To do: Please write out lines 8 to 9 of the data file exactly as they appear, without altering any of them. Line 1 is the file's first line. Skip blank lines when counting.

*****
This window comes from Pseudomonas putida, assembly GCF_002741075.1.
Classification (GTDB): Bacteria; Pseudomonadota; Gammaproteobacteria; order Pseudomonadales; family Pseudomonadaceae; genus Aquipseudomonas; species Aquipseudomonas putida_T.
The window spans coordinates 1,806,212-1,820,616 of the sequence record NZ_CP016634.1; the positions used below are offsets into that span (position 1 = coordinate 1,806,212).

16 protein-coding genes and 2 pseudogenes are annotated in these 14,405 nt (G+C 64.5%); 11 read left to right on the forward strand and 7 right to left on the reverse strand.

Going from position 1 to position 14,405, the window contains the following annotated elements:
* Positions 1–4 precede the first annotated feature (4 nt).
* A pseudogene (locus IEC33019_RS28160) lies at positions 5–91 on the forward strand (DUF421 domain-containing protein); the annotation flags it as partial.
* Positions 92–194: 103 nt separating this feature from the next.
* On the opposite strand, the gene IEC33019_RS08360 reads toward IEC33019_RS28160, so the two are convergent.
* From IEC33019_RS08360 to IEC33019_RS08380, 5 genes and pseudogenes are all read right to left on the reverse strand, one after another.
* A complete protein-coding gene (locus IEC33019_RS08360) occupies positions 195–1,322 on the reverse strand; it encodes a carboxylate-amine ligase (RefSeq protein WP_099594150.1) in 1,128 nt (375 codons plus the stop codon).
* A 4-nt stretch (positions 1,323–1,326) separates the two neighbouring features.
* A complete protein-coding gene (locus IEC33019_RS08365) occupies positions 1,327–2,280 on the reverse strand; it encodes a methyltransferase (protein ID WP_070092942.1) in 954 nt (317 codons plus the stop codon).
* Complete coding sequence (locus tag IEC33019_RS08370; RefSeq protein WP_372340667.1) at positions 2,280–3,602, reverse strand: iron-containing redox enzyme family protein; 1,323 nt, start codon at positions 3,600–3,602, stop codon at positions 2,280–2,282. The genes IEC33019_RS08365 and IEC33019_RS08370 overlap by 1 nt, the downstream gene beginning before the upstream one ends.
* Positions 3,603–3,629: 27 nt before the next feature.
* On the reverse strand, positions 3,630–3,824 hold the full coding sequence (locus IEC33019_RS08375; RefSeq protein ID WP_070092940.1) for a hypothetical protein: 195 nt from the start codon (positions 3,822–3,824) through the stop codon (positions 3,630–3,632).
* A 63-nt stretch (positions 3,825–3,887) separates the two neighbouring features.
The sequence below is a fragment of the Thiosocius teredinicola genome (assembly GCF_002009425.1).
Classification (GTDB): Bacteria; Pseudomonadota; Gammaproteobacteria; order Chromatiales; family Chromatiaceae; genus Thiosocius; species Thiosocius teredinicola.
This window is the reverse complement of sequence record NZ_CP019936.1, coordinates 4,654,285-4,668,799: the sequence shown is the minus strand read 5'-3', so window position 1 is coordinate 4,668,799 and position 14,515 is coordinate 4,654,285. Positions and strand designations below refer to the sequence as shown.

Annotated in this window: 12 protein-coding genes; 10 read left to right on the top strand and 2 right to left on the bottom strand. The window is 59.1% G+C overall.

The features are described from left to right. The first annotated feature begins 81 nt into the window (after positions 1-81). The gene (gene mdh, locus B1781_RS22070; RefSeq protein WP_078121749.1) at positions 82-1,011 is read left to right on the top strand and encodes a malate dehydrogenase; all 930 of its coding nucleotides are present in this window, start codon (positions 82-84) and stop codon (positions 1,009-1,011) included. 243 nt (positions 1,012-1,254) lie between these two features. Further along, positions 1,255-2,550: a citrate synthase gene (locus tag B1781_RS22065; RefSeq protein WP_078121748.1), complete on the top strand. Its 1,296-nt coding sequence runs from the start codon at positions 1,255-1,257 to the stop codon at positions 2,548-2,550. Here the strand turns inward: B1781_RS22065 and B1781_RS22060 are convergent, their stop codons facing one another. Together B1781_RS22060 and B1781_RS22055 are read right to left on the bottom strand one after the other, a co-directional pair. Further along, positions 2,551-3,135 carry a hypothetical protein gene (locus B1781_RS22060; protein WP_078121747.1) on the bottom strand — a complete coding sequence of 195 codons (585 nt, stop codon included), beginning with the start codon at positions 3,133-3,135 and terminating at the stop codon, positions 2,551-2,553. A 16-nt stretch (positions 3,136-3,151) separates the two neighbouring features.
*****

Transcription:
* Positions 92–194: 103 nt separating this feature from the next.
* On the opposite strand, the gene IEC33019_RS08360 reads toward IEC33019_RS28160, so the two are convergent.